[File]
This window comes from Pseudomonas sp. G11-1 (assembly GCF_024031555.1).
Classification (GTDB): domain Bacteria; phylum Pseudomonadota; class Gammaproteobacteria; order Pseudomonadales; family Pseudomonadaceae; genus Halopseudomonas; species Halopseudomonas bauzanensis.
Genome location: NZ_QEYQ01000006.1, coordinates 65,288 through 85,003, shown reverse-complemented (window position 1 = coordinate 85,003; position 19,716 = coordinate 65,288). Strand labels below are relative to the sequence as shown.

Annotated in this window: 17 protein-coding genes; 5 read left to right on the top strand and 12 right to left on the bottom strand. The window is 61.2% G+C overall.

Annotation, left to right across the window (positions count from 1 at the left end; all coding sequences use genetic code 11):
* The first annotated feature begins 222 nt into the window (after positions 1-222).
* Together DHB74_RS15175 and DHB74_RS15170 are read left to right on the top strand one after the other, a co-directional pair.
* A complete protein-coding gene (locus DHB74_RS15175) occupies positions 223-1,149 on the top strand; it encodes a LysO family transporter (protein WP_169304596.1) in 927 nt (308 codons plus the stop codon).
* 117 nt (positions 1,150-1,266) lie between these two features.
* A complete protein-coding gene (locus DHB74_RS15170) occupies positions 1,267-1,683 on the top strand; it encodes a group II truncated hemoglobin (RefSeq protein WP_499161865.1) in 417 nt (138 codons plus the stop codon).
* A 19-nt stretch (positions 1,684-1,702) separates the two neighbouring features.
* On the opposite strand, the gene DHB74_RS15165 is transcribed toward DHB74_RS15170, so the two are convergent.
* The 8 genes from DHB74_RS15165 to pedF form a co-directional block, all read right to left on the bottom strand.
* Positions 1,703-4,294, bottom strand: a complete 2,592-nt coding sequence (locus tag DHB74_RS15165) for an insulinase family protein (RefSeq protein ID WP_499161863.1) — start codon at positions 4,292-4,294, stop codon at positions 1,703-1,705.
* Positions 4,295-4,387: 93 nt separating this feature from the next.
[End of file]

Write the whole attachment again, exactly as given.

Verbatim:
This window comes from Pseudomonas sp. G11-1 (assembly GCF_024031555.1).
Classification (GTDB): domain Bacteria; phylum Pseudomonadota; class Gammaproteobacteria; order Pseudomonadales; family Pseudomonadaceae; genus Halopseudomonas; species Halopseudomonas bauzanensis.
Genome location: NZ_QEYQ01000006.1, coordinates 65,288 through 85,003, shown reverse-complemented (window position 1 = coordinate 85,003; position 19,716 = coordinate 65,288). Strand labels below are relative to the sequence as shown.

Annotated in this window: 17 protein-coding genes; 5 read left to right on the top strand and 12 right to left on the bottom strand. The window is 61.2% G+C overall.

Annotation, left to right across the window (positions count from 1 at the left end; all coding sequences use genetic code 11):
* The first annotated feature begins 222 nt into the window (after positions 1-222).
* Together DHB74_RS15175 and DHB74_RS15170 are read left to right on the top strand one after the other, a co-directional pair.
* A complete protein-coding gene (locus DHB74_RS15175) occupies positions 223-1,149 on the top strand; it encodes a LysO family transporter (protein WP_169304596.1) in 927 nt (308 codons plus the stop codon).
* 117 nt (positions 1,150-1,266) lie between these two features.
* A complete protein-coding gene (locus DHB74_RS15170) occupies positions 1,267-1,683 on the top strand; it encodes a group II truncated hemoglobin (RefSeq protein WP_499161865.1) in 417 nt (138 codons plus the stop codon).
* A 19-nt stretch (positions 1,684-1,702) separates the two neighbouring features.
* On the opposite strand, the gene DHB74_RS15165 is transcribed toward DHB74_RS15170, so the two are convergent.
* The 8 genes from DHB74_RS15165 to pedF form a co-directional block, all read right to left on the bottom strand.
* Positions 1,703-4,294, bottom strand: a complete 2,592-nt coding sequence (locus tag DHB74_RS15165) for an insulinase family protein (RefSeq protein ID WP_499161863.1) — start codon at positions 4,292-4,294, stop codon at positions 1,703-1,705.
* Positions 4,295-4,387: 93 nt separating this feature from the next.